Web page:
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Is Police Brutality Ever Justified?

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´╗┐The National Institute of Justice defines police force as the ?amount of force required by police to compel compliance by an unwilling subject?. The organisation further noted that in order to maintain social order the police must utilise some sort of force whether it be verbal, physical or lethal. (Police Use of Force, 2012). Use of force and excessive use of force by officers (police brutality) differ in whether the amount of force used was excessive or whether or not the force used in the situation was necessary. The issue of whether police brutality, in the case of this assignment, for arrests, questioning and to keep general law and order is one that may seem at first glance a simple no. However, there are strong proponents both for and against the use of excessive police force in some cases and that is what this paper would discuss in order to provide a balanced view on the different perspectives. Supporters of police brutality may perhaps take the same stance as the consequentialists. ...read more.


Not only do these actions reinforce societal ideals but it may also act as a deterrent to other criminals. If potential criminals know that the police will carry out their duties to uphold the law no matter what then they may be less inclined to commit a crime, thereby resulting in a reduced prison population and an ease on tax payers. Others may also argue that the criminal is not thinking about the officer?s safety or the officer?s rights therefore why should the police worry about theirs? They may stress the point that the police are not dealing with general law-abiding members of the public but those who wilfully, according to Beccaria?s philosophy, broke the law. As valid as these points may be, the counter-argument fraction is extremely vocal in their disapproval of these sorts of tactics used by officers. One point of their argument is that while it may be true that police should use force in carrying out their duties it is not in the police?s jurisdiction to execute punishment. ...read more.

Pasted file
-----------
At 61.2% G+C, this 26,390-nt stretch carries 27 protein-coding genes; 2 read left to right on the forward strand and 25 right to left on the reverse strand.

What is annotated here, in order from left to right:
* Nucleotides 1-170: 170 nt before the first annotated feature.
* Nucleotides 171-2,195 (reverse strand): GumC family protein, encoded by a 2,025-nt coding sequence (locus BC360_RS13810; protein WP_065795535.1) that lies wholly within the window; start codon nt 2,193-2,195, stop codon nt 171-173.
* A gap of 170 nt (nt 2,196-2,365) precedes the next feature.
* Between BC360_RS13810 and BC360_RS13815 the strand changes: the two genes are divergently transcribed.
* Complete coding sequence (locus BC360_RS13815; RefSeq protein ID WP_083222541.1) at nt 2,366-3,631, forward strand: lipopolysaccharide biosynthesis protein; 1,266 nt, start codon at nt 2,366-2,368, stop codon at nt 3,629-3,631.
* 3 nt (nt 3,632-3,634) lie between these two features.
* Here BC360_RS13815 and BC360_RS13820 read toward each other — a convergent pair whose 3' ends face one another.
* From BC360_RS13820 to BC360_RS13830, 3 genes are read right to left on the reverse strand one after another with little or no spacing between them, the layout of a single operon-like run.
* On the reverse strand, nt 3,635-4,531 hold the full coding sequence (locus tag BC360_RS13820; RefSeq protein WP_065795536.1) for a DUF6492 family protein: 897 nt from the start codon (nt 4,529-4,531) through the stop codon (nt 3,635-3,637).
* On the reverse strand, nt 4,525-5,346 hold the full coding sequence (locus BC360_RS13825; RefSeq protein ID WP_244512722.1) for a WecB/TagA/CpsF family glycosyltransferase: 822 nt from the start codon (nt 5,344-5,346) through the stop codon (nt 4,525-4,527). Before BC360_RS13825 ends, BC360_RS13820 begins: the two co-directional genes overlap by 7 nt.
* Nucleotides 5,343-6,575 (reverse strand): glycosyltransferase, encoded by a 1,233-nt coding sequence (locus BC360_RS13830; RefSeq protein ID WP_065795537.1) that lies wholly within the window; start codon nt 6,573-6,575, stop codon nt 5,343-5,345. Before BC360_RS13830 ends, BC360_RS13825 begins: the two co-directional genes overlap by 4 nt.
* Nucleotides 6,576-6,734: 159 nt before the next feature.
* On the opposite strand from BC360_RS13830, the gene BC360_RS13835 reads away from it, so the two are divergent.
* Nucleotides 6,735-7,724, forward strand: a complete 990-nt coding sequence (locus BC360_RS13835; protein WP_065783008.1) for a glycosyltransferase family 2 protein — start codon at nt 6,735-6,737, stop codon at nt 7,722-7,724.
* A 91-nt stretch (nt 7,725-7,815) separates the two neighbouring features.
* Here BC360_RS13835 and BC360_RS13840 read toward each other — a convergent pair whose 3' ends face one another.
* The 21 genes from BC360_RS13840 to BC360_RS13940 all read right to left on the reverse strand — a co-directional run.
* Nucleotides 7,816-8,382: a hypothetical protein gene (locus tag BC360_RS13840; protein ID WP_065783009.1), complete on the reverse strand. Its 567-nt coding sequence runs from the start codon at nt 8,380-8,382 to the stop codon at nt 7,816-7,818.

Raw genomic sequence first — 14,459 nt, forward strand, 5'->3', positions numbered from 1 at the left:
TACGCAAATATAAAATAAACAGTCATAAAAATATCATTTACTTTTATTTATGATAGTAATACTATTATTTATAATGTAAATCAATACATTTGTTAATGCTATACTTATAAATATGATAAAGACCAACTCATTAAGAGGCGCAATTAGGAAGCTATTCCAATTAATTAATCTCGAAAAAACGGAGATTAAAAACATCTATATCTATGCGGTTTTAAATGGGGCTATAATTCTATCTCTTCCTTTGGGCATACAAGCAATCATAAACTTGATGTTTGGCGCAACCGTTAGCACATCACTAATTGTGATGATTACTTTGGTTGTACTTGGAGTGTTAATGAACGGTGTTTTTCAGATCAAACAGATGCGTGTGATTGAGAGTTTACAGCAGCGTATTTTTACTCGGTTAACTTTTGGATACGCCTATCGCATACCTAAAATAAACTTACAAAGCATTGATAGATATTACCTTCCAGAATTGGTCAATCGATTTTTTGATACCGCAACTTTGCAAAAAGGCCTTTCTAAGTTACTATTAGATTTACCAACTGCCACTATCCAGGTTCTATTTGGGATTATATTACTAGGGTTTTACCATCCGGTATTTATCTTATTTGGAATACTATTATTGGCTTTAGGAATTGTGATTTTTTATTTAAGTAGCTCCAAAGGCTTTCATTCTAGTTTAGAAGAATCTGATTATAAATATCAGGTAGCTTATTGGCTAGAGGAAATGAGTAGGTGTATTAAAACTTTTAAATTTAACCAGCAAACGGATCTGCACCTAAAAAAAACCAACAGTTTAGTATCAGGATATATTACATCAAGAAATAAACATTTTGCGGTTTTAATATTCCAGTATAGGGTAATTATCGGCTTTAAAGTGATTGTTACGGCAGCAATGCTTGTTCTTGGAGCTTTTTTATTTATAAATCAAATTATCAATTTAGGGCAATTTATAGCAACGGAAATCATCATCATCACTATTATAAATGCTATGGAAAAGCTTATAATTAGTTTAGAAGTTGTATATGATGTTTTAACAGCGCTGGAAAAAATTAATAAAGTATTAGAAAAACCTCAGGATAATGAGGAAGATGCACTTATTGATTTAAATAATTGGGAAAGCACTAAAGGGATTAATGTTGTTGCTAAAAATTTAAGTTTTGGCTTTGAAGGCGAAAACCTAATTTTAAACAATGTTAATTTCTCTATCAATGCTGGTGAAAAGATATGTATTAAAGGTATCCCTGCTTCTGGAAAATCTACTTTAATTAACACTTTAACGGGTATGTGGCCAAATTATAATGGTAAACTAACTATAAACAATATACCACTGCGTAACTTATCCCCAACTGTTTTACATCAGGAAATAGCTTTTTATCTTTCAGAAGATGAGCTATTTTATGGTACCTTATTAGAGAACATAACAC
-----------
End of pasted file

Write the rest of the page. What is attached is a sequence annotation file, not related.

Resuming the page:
Police are supposed to upkeep the law therefore citizens should be able to trust their officers. How can the public trust their officers if they, the officers, are willing to compromise the rights of the people in order to maintain order? The question of whether or not police brutality should be used in areas such as arrest, questioning and maintenance of law and order is not necessarily easy to answer. This is so due to the subjectivity of what may constitute as brutality in one area of the world may not be seen as such in another part and vice versa and also the social climate in various areas may differ as well. While human rights ought to be maintained it is also true that society itself should be kept safe. Perhaps if the other branches of the judicial systems were to function well then the perceived need to use brutality by policemen would not be there. In conclusion, only in a harmoniously functioning world, where everyone agrees as to what constitutes brutality and when the other arms of the system function well in a general climate of peace, then one can say definitely that there are no circumstances where police brutality should considered. ...read more.

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